Rumbelows set to disappear

Click to follow
The Independent Online
Thorn EMI plans to announce a radical, three-part shake-up of its Rumbelows subsidiary next week, according to industry sources. In the process, the Rumbelows name looks set to disappear from the high street.

It is understood that all the managers of the 350 Rumbelows stores are being summoned to a meeting tomorrow, where they will be told that the shutters will come down on more than 100 shops.

The remaining 200 will, the sources add, be reflagged under Radio Rentals or Fona, the Scandinavian-style chain that sells televisions, stereo and video systems from 40 sites.

Thorn EMI, which is chaired by Sir Colin Southgate, refused to comment yesterday, citing the close season rule on information because it is set to announce third-quarter results on Tuesday.

Electrical retailing has become a cut-throat business, and many operators make profits out of the £6bn a year spent on goods only by selling extended warranties.

Thorn has apparently resorted to the break-up plan for Rumbelows after failing to tempt regional electricity companies into buying the stores. Some of the privatised utilities are already addressing their own retailing problems, either by looking to withdraw from the business or cutting the number of stores they operate.

The electricity companies have also come under attack from other operators, who have accused them of subsidising their retail operations. Stanley Kalms, chairman of Dixons, last month described their promotional activities as "profligate and uncommercial".

He added: "The expansion of their retail activities could not be sustained without the cash flow generated from their electricity distribution."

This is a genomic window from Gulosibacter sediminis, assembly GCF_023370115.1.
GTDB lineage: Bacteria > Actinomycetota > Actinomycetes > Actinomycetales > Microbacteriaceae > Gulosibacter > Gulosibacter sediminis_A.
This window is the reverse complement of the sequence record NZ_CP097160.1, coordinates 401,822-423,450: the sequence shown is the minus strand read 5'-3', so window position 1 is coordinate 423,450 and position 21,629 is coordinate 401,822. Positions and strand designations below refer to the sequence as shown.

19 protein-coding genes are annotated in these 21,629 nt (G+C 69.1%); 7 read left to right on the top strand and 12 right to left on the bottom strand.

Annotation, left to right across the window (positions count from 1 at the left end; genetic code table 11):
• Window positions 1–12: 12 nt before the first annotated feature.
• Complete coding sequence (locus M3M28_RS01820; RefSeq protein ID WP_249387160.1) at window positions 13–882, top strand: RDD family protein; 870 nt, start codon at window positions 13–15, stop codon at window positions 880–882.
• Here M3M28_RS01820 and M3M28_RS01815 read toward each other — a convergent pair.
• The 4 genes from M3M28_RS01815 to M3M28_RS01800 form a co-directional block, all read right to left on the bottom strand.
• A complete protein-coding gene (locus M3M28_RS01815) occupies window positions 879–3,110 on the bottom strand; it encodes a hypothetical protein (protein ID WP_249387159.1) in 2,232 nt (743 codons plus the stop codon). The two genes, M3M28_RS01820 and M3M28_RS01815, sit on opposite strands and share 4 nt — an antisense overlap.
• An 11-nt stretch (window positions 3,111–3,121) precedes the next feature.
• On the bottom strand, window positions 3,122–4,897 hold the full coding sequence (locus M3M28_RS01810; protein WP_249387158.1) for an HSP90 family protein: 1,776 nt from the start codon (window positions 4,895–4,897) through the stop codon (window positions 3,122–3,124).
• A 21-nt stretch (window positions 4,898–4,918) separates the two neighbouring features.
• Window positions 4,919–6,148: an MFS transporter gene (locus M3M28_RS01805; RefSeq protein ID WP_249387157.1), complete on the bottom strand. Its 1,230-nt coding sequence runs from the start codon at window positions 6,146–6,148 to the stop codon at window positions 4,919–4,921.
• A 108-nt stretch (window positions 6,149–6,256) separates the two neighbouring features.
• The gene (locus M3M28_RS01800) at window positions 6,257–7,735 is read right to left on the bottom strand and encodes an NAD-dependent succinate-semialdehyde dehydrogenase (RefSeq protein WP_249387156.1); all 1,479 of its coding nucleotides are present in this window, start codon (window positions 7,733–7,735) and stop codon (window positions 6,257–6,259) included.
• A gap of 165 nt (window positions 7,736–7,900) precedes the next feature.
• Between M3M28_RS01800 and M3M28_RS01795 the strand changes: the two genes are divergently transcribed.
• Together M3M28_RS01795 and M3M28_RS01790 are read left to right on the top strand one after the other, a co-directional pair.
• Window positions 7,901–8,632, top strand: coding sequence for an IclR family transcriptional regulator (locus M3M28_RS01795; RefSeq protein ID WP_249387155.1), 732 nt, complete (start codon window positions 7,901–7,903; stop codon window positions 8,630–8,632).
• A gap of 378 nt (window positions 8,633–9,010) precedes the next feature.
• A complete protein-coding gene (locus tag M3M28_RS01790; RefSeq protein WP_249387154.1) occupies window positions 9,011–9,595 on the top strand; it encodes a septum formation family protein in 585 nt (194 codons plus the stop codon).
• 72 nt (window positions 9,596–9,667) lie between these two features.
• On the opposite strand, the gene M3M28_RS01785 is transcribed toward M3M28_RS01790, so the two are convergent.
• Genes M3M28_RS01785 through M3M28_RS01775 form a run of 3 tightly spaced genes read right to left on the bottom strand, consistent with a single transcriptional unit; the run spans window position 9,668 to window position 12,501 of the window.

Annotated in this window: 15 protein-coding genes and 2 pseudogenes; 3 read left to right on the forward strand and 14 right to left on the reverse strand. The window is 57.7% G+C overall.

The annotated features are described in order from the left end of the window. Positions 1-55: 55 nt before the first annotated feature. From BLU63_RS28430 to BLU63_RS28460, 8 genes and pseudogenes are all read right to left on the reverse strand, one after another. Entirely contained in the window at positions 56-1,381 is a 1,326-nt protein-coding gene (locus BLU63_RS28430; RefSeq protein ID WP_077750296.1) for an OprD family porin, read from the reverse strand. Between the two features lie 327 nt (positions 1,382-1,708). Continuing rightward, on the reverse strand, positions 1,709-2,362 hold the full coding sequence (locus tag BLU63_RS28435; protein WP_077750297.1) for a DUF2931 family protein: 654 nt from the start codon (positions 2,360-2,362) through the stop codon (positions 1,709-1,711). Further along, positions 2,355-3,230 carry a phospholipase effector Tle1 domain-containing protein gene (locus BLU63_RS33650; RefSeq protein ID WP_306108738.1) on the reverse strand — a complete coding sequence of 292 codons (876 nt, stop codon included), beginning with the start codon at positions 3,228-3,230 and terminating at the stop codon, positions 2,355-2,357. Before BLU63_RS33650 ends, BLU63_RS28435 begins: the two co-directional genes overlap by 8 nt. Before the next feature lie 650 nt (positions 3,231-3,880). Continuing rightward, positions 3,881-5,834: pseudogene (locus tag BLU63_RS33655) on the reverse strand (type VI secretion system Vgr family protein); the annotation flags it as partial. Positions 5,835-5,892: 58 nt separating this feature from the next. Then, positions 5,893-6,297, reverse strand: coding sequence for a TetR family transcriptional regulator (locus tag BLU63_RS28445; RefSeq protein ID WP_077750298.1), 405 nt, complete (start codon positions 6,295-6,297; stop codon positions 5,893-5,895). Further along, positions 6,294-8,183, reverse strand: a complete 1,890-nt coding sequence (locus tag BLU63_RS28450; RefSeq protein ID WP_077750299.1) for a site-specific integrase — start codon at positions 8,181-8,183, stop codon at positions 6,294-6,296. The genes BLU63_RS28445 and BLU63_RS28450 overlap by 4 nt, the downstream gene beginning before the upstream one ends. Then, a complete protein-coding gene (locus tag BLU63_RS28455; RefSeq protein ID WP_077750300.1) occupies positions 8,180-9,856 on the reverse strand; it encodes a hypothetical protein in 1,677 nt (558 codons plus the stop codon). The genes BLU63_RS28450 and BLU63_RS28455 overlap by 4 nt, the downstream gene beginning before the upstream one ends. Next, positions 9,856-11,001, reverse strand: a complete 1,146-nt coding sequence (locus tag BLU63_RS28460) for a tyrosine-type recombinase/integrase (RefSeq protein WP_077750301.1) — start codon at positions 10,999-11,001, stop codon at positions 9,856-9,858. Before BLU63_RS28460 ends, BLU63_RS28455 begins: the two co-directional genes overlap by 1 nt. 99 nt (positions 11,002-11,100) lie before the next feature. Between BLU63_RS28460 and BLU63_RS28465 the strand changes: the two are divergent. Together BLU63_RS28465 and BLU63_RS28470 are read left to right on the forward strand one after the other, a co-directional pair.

The high street retailers have also come under attack from the Office of Fair Trading. In a report published before Christmas, the OFT said customers were not well-served by the anti-competitive practice of selling extended warranties, which sport profitmargins as high as 80 per cent.

Despite the problems in the high street, analysts expect Thorn to announce an increase in third-quarter profits from £164m to about £200m, which will lift the nine-month total to December from £274.1m to about £340m. They said, however, that none of the improvement had come from Rumbelows, which they predicted was on course to lose more than £10m for the whole year.

The Rumbelows business performance contrasts starkly with Thorn's rental operations, which analysts reckon will make £140m in 1994/95.

One analyst said he would be encouraged if Thorn did break up Rumbelows; in particular, he said the expansion of Fona, a downmarket operation, would be very good news.

Thorn's shares, which have had a strong run over recent weeks, held steady at £10.50 yesterday amid a revival of the speculation that it might also sell or float off its EMI music operation. That business generates almost two-thirds of Thorn's profits, and nearly 70 per cent of results from the HMV record shops are lumped into the division's figures.

Rough calculations by analysts suggest that a flotation of the music business would equate to 800p, or 76 per cent of Thorn's current share price.

City opinion is divided over the merits of enhancing shareholder value by pulling out of EMI, which is widely recognised as having the best back music catalogue in the world. A partial flotation would, some analysts say, prove unpopular with investors and deprive Thorn of a good vein of cash.